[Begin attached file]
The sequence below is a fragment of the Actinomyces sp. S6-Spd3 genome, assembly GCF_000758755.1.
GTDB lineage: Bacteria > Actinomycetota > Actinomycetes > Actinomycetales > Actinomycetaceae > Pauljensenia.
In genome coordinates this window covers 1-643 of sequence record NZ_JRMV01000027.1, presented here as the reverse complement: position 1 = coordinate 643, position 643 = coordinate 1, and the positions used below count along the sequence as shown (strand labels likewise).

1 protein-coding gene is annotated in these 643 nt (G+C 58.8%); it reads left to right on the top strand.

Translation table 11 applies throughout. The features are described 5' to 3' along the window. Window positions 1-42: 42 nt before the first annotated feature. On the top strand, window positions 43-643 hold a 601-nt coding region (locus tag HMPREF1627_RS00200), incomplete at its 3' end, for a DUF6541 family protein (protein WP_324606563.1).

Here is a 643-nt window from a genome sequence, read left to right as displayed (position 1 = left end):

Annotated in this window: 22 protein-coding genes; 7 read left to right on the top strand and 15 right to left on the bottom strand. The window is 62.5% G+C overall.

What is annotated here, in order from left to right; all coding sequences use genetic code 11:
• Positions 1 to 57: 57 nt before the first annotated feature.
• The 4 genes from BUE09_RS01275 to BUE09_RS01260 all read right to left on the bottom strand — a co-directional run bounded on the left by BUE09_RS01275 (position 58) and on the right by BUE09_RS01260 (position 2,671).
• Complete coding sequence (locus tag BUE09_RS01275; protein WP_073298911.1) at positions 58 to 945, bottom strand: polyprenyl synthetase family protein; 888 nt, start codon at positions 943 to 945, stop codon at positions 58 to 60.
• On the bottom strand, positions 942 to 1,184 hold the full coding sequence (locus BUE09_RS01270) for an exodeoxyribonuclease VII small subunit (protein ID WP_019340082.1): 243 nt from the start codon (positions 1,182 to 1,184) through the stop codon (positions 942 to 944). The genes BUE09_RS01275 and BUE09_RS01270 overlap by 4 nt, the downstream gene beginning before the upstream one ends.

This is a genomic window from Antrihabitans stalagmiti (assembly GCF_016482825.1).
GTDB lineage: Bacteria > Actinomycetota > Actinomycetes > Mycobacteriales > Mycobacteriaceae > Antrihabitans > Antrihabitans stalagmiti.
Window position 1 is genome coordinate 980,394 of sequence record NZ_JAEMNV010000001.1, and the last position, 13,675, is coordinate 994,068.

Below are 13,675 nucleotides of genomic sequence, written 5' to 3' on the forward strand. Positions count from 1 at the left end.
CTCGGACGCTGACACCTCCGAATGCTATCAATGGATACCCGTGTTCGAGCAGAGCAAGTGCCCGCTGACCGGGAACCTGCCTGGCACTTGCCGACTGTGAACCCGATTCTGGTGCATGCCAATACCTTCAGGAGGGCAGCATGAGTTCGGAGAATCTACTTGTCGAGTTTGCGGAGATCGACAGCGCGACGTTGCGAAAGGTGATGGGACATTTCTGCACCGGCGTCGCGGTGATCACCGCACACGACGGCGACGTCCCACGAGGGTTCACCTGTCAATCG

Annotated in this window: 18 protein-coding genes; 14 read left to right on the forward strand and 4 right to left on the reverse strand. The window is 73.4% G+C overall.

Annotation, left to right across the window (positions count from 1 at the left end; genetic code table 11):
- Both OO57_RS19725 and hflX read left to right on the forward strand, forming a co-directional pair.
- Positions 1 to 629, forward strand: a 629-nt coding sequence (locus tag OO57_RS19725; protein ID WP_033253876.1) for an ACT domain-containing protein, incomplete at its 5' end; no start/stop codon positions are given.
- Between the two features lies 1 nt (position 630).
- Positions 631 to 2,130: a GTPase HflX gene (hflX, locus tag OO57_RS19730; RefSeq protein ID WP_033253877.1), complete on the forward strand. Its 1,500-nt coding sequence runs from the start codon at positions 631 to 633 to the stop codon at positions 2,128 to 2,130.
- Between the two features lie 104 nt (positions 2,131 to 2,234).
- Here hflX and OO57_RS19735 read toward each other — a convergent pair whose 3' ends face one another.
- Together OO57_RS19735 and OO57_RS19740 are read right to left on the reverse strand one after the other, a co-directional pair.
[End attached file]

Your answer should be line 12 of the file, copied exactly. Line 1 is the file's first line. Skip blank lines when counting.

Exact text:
• On the bottom strand, positions 942 to 1,184 hold the full coding sequence (locus BUE09_RS01270) for an exodeoxyribonuclease VII small subunit (protein ID WP_019340082.1): 243 nt from the start codon (positions 1,182 to 1,184) through the stop codon (positions 942 to 944). The genes BUE09_RS01275 and BUE09_RS01270 overlap by 4 nt, the downstream gene beginning before the upstream one ends.